The Only Way Bitcoin Becomes Money
“In high school,” begins our co-founder Bill Bonner, “we learned that anything can be used as money.”
“In 2017,” he continues with wry bewilderment, “bitcoin proved it.”
But is it true?
Is bitcoin now a viable form of money… or merely an asset like a stock, a bond… or a Star Wars action figure?
(It has come to our flabbergasted awareness that this 3.75-inch chunk of molded plastic recently sold for $27,000):
But returning to our question:
Is bitcoin money… or not?
Today we suggest an answer, revealed anon…
Our agents inform us that over 100,000 diverse merchants worldwide now accept bitcoin.
Assume for the moment you own bitcoin. Assume further that you wish to put it to productive use.
Consider the options before you…
Winter does not suit you and you’d like to escape the iron cold gripping the nation.
You may be pleased to know that Expedia accepts bitcoin…
Bitcoin is burning a hole in your pocket. But you despise shopping at the mall.
Fortunately for you, Overstock.com accepts bitcoin…
Do your tastes in groceries run to the sniffish?
Whole Foods is your place. It accepts bitcoin (via gift card from Gyft).
Nor is bitcoin acceptance limited to junket organizers, online cheapjacks or snooty grocers.
Bitcoin Real Estate (that’s correct) lists 29 pages of properties around the world… exclusively for purchase with bitcoin or other cryptocurrencies like ethereum or litecoin.
“It is evident,” affirms Business Insider, “that we won’t have to wait very long to see cryptocurrency as a globally accepted means of payment.”
Are cryptocurrencies like bitcoin rapidly becoming a globally accepted form of currency?
A fellow answering to the unimprovable name Iqbal Gandham is U.K managing director at the trading platform eToro.
This Gandham claims that for bitcoin to become a truly viable form of money…
It must reach the $1 million mark.
If bitcoin can’t crack a million, says he, it will not become a viable form of money.
MarketWatch conducted an interview with Gandham. From which:
To understand why is to understand the tiniest component of bitcoin — the Satoshi. Named after the purported creator of bitcoin, Satoshi Nakamoto. A Satoshi is equal to 0.00000001 bitcoin.
Put another way, one bitcoin contains 100 million Satoshis.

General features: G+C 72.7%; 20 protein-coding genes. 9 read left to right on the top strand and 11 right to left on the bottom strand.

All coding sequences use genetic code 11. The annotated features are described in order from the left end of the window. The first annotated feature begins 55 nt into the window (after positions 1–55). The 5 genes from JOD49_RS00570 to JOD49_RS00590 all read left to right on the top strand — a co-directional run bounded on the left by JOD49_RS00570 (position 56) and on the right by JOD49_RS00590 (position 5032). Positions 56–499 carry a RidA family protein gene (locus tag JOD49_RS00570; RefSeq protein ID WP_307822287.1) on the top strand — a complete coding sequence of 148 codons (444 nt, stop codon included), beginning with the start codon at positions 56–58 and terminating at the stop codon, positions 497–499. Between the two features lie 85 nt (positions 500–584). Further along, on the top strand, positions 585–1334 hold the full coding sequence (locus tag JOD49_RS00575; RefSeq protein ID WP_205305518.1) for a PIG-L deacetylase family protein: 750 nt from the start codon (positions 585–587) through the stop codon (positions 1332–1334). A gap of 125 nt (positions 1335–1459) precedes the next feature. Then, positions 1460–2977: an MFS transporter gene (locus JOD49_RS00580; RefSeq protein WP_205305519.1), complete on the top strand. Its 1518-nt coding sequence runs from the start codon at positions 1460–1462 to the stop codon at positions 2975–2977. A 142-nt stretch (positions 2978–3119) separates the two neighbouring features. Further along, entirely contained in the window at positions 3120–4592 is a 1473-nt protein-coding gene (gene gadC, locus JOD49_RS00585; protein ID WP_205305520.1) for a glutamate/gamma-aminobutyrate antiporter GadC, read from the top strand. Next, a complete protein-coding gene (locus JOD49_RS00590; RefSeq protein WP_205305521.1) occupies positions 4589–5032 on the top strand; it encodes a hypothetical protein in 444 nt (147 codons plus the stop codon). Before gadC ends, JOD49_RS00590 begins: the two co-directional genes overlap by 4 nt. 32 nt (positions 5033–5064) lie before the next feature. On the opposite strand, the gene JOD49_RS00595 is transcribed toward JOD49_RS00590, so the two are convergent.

Satoshi’s value in dollars equated to $0.0000356819 at last check. Gandham argues that a Satoshi needs to be equivalent to a single penny, which it would when one bitcoin is worth $1 million.
Only if bitcoin is $1 million would one of these “Satoshis” be worth the requisite penny.
“It is the Satoshi with which people will buy a cup of coffee,” Gandham told MarketWatch. He said using bitcoin now to purchase goods and services, as one would with dollars, isn’t feasible because bitcoin hasn’t reached the necessary economies of scale.
Bitcoin is currently $15,000 (roughly).
It would have to multiply nearly 70 times to equal $1 million…. and for one Satoshi to equal one penny.
At first blush the odds appear… long.
But bitcoin multiplied 19 times last year alone before taking a wallop in late December.
Is 70 times completely out of court?
Not according to our own James Altucher.
Regular readers may know James announced on CNBC his prediction that bitcoin would “easily” strike $1 million by the end of 2020.
We’d normally dismiss this talk as carnival barking… wing flapping… sidewalk showmanship.
But as a software coder and former hedge fund manager, James brings a professional’s eye to the business.
This is no September 1929 shoeblack gushing stock picks on the corner of Wall Street and Broadway.
And at current rates, James believes $1 million bitcoin by the conclusion of 2020 is a viable outcome.
Why is James so convinced?
Two words, mostly — rising demand:
There are 15 million millionaires around the world. All their financial advisers are going to say, “Hey, buy a bitcoin. You need some exposure.”
James may well be right. The global money could come flooding into bitcoin, especially now that bitcoin trades on the futures market.
Bitcoin as money.
Whether it succeeds or not… is on the knees of the gods.
But as bitcoin and money go, we can’t shake one question out of our hair…
No one owns bitcoin to purchase coffee. Or groceries.
A man buys bitcoin as he buys a lottery ticket — to strike it rich.
Who would give up his lottery ticket for a cup of coffee?